More than three years into the pandemic, a man from Stephenville is still so concerned about COVID-19 that he's promoting this week, April 3-7, as COVID Awareness Week.
Keith Muise has taken a cautious approach to the virus since the beginning, even moving his family home from Alberta to Newfoundland and Labrador in October 2020, because he felt this province was taking the pandemic more seriously.
Muise, who worked as a school teacher in Alberta for eight years, said he continues to do a lot of reading about COVID's evolution, its effect on people's health, as well as the latest research on matters such as air quality and masking.
He said he feels that the current guidance from public health isn't giving people enough information to be aware of the risks of not masking or not improving indoor air quality.
"Now's the time to just remind as many people as we can that COVID is still around, and it is still dangerous," said Muise.
More information needed
In Newfoundland and Labrador, official updates from public health are posted on a COVID dashboard every two weeks, and they include the number of people who were hospitalized or who have died because of the virus.
But Muise said that doesn't take into account the number of people who suffer from COVID symptoms months or years after their acute illness, and that it also gives no sense of what the long-term impact of COVID might be for any and all who've contracted the virus.
Muise said there's an education gap between what researchers and people with long COVID know about the virus and the average person's understanding of where things stand.
He said he believes public health officials could be doing more to provide information and then let individuals decide how to act on it.
"People think they're safe and the reality is they're not," said Muise. "It's just a false sense of security."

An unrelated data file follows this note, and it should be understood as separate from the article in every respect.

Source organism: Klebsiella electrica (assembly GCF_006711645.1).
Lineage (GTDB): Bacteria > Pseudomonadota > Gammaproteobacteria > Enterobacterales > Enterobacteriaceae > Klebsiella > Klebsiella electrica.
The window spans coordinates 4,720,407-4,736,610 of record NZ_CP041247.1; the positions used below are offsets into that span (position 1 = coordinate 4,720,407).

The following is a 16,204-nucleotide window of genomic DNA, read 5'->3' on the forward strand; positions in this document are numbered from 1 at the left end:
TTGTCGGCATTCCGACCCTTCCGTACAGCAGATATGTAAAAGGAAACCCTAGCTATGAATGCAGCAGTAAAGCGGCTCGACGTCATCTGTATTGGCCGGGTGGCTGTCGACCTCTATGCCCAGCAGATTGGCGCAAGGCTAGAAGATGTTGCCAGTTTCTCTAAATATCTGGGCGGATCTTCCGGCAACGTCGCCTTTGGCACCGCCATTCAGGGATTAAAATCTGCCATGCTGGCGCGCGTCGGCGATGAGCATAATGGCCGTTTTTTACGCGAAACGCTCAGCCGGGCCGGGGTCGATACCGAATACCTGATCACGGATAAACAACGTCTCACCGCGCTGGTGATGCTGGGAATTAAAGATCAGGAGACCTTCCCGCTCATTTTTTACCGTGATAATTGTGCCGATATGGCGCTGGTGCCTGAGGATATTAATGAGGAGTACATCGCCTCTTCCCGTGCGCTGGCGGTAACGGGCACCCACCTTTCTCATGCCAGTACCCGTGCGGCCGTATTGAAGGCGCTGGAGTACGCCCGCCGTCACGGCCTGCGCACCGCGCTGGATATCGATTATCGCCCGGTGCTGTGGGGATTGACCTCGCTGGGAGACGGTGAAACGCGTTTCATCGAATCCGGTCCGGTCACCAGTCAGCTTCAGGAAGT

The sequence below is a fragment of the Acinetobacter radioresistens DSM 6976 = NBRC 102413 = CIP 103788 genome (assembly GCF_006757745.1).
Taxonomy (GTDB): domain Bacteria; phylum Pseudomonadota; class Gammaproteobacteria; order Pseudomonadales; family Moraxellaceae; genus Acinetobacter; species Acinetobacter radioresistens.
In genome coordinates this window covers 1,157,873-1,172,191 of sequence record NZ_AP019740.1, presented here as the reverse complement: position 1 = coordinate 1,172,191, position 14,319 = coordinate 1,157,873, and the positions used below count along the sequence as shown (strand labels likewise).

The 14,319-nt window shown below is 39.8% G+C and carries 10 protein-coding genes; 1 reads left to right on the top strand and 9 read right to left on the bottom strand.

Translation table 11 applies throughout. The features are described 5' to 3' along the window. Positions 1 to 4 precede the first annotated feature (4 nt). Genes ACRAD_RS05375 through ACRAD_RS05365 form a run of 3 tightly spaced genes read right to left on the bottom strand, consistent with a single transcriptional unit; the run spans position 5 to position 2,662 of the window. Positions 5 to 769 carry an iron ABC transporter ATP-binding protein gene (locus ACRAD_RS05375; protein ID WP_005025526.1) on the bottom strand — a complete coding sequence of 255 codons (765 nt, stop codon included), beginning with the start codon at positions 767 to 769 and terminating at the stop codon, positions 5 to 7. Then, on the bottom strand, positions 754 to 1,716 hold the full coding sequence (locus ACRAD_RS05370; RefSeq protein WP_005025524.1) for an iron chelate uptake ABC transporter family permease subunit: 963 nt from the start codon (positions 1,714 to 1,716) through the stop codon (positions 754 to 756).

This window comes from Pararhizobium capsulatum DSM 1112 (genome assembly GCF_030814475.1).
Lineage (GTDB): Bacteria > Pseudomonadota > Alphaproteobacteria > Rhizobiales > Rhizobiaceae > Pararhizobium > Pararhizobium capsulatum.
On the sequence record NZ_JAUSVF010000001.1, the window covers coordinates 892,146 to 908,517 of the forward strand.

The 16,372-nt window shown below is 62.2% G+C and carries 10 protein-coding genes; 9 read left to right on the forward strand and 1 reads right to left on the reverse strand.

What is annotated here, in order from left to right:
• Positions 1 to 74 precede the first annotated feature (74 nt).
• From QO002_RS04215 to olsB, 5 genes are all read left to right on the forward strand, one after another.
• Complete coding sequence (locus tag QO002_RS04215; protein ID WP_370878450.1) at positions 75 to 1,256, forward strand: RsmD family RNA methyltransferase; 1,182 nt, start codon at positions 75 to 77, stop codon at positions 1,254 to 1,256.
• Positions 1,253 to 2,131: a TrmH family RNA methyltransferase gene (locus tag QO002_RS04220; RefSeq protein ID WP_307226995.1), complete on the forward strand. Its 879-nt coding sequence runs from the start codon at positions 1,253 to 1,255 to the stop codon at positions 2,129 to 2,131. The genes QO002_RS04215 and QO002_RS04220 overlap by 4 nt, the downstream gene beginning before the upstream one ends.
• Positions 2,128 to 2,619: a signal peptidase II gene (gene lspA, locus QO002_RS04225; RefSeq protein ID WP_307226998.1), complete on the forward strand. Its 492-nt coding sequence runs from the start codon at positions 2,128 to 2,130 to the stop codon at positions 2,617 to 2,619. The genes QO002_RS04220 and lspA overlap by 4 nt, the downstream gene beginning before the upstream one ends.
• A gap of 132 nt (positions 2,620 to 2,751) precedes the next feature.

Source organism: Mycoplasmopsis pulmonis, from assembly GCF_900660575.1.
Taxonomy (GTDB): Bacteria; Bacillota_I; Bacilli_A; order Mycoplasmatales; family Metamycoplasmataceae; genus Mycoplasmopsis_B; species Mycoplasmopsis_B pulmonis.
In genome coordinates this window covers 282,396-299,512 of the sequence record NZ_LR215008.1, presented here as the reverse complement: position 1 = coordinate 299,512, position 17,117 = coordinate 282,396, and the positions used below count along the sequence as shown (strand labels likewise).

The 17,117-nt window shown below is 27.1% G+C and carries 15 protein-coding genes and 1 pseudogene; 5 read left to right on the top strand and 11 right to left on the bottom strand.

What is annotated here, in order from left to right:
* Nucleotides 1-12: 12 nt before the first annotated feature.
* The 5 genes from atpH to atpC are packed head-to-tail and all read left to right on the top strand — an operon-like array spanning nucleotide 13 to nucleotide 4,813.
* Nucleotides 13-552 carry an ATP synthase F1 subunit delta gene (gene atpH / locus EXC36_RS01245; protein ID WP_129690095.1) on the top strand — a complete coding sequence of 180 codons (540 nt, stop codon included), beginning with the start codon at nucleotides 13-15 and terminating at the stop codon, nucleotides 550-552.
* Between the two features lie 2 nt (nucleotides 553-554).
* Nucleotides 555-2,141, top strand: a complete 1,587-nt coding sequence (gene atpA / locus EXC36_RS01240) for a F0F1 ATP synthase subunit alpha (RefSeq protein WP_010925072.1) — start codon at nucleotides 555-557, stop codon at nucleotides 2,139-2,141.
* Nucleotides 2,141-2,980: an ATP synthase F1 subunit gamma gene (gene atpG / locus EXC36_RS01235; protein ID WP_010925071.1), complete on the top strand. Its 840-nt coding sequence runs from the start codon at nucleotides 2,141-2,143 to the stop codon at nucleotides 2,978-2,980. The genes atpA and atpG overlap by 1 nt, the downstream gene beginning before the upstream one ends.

COVID not over
Keeping some awareness of COVID-19 is necessary, according to Rod Russell, a professor of immunology and virology at Memorial University's faculty of medicine. Throughout the pandemic, Russell has been interviewed many times by various news media.
In an interview with CBC this week, he said seniors and immunocompromised people continue to be particularly at risk, even with up-to-date vaccinations, so people need to consider their own individual risk from the virus as well as the risk posed to people around them.
"There's a lot of people out there who still have good reason to be afraid," said Russell.
As a society, he said the "new normal" so far isn't what any of us expected or hoped it would be.
"I think we're trying to find the middle ground between 'COVID is here everywhere' versus 'COVID is over,'" said Russell.
Muise said he understands people's desires for normalcy, and that guides his approach when he encounters backlash or dismissiveness to his efforts to educate others.
He said he realizes that all of us are grieving something we've lost during the pandemic, whether it be a loved one, our own health, or a wedding or graduation that couldn't go ahead.
"I don't take it personally," said Muise. "We all want it to be 2019, 2018 again."
The COVID Awareness Week campaign has included a social media blitz, as well as contact with elected officials and news media.